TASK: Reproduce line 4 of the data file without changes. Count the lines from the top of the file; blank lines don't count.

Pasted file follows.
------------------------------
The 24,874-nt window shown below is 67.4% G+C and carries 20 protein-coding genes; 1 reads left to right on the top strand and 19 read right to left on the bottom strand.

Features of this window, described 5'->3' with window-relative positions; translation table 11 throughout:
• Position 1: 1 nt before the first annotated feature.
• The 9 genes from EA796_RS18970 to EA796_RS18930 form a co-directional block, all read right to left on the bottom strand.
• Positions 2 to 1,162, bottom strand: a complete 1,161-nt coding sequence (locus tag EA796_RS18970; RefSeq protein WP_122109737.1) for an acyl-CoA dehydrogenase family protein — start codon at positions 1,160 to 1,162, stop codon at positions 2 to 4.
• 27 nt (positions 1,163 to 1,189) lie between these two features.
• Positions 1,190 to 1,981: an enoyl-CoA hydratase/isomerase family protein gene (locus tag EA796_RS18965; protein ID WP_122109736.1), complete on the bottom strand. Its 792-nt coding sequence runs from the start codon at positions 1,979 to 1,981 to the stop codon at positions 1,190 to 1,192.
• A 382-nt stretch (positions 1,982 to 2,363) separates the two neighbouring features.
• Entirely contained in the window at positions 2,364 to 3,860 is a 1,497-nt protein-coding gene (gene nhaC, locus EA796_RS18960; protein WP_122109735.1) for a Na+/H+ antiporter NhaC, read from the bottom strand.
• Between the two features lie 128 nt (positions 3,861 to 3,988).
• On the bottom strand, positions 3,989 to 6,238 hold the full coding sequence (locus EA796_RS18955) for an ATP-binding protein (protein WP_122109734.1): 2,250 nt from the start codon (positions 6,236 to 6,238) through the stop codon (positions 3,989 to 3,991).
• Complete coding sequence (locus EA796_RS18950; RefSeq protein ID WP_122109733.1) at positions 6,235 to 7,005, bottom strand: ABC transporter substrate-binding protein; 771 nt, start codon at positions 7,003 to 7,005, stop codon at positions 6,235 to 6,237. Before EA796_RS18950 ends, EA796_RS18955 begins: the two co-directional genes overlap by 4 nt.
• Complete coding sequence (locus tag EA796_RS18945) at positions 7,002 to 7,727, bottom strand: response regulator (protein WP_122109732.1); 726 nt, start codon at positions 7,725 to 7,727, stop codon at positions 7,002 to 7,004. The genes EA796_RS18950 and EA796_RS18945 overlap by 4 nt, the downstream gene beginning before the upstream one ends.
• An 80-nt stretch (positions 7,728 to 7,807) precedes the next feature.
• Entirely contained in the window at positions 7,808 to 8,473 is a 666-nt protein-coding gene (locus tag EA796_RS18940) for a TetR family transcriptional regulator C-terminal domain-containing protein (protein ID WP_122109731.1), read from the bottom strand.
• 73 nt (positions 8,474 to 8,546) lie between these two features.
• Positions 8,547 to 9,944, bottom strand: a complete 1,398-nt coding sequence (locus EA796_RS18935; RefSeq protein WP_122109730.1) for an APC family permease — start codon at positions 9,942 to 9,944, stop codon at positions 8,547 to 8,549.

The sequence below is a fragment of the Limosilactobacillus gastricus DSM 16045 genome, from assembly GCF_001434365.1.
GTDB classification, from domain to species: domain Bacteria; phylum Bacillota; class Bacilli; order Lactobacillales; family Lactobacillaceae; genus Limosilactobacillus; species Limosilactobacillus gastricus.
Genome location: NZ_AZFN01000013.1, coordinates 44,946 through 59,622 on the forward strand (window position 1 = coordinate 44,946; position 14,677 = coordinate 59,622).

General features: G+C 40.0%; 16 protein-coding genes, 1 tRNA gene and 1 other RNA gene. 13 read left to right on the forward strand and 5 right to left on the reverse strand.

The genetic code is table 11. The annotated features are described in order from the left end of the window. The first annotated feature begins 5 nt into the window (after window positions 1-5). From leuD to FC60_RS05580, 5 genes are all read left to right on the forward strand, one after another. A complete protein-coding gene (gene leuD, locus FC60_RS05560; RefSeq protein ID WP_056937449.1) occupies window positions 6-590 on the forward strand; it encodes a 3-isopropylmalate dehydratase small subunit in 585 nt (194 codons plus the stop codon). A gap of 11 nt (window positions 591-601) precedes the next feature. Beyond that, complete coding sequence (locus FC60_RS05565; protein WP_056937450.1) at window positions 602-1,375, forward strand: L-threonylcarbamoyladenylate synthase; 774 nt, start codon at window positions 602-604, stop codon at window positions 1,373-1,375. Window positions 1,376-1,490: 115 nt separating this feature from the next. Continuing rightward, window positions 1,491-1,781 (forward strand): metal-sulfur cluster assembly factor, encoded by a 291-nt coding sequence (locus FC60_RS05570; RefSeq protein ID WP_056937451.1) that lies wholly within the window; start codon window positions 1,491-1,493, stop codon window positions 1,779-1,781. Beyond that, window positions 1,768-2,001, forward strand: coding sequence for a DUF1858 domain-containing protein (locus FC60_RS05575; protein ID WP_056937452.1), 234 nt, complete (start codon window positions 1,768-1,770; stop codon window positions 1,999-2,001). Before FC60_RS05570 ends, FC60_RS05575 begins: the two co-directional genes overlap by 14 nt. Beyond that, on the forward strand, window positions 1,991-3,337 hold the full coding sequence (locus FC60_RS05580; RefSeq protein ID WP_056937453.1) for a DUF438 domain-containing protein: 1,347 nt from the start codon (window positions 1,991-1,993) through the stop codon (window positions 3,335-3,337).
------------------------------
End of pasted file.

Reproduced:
• The 9 genes from EA796_RS18970 to EA796_RS18930 form a co-directional block, all read right to left on the bottom strand.